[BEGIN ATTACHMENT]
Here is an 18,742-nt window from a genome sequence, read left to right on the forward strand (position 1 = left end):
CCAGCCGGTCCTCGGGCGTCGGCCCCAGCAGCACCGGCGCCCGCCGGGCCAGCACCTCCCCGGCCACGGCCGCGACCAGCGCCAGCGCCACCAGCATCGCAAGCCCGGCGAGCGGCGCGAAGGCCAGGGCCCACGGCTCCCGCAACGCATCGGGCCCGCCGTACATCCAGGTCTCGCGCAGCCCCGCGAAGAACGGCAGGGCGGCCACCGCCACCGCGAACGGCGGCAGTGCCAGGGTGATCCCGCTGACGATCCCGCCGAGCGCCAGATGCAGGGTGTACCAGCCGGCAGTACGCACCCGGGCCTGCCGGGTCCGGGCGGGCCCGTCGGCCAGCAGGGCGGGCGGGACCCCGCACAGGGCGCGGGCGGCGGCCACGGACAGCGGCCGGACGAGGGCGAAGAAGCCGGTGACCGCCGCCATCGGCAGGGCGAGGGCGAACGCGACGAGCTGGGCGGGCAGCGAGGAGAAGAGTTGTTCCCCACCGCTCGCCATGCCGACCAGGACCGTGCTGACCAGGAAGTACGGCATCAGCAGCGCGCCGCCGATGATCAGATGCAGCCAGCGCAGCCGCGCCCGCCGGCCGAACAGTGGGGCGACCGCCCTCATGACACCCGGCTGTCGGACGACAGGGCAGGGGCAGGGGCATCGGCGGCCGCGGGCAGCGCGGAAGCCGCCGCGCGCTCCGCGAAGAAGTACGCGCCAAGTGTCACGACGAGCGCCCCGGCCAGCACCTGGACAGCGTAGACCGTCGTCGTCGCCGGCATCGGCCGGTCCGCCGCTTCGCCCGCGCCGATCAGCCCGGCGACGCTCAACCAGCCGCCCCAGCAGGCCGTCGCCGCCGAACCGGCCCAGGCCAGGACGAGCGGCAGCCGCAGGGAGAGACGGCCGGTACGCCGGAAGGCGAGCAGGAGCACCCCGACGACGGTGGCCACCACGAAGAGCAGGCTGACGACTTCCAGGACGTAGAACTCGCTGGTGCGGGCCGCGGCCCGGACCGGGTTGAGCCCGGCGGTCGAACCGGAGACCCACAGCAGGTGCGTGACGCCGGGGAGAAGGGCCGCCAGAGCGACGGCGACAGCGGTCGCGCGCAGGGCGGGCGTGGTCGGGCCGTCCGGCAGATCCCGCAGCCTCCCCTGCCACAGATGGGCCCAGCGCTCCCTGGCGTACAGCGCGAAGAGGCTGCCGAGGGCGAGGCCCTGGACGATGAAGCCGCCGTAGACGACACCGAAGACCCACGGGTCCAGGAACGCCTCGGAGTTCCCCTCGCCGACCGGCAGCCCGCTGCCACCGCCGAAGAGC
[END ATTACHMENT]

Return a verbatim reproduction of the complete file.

Here is an 18,742-nt window from a genome sequence, read left to right on the forward strand (position 1 = left end):
CCAGCCGGTCCTCGGGCGTCGGCCCCAGCAGCACCGGCGCCCGCCGGGCCAGCACCTCCCCGGCCACGGCCGCGACCAGCGCCAGCGCCACCAGCATCGCAAGCCCGGCGAGCGGCGCGAAGGCCAGGGCCCACGGCTCCCGCAACGCATCGGGCCCGCCGTACATCCAGGTCTCGCGCAGCCCCGCGAAGAACGGCAGGGCGGCCACCGCCACCGCGAACGGCGGCAGTGCCAGGGTGATCCCGCTGACGATCCCGCCGAGCGCCAGATGCAGGGTGTACCAGCCGGCAGTACGCACCCGGGCCTGCCGGGTCCGGGCGGGCCCGTCGGCCAGCAGGGCGGGCGGGACCCCGCACAGGGCGCGGGCGGCGGCCACGGACAGCGGCCGGACGAGGGCGAAGAAGCCGGTGACCGCCGCCATCGGCAGGGCGAGGGCGAACGCGACGAGCTGGGCGGGCAGCGAGGAGAAGAGTTGTTCCCCACCGCTCGCCATGCCGACCAGGACCGTGCTGACCAGGAAGTACGGCATCAGCAGCGCGCCGCCGATGATCAGATGCAGCCAGCGCAGCCGCGCCCGCCGGCCGAACAGTGGGGCGACCGCCCTCATGACACCCGGCTGTCGGACGACAGGGCAGGGGCAGGGGCATCGGCGGCCGCGGGCAGCGCGGAAGCCGCCGCGCGCTCCGCGAAGAAGTACGCGCCAAGTGTCACGACGAGCGCCCCGGCCAGCACCTGGACAGCGTAGACCGTCGTCGTCGCCGGCATCGGCCGGTCCGCCGCTTCGCCCGCGCCGATCAGCCCGGCGACGCTCAACCAGCCGCCCCAGCAGGCCGTCGCCGCCGAACCGGCCCAGGCCAGGACGAGCGGCAGCCGCAGGGAGAGACGGCCGGTACGCCGGAAGGCGAGCAGGAGCACCCCGACGACGGTGGCCACCACGAAGAGCAGGCTGACGACTTCCAGGACGTAGAACTCGCTGGTGCGGGCCGCGGCCCGGACCGGGTTGAGCCCGGCGGTCGAACCGGAGACCCACAGCAGGTGCGTGACGCCGGGGAGAAGGGCCGCCAGAGCGACGGCGACAGCGGTCGCGCGCAGGGCGGGCGTGGTCGGGCCGTCCGGCAGATCCCGCAGCCTCCCCTGCCACAGATGGGCCCAGCGCTCCCTGGCGTACAGCGCGAAGAGGCTGCCGAGGGCGAGGCCCTGGACGATGAAGCCGCCGTAGACGACACCGAAGACCCACGGGTCCAGGAACGCCTCGGAGTTCCCCTCGCCGACCGGCAGCCCGCTGCCACCGCCGAAGAGC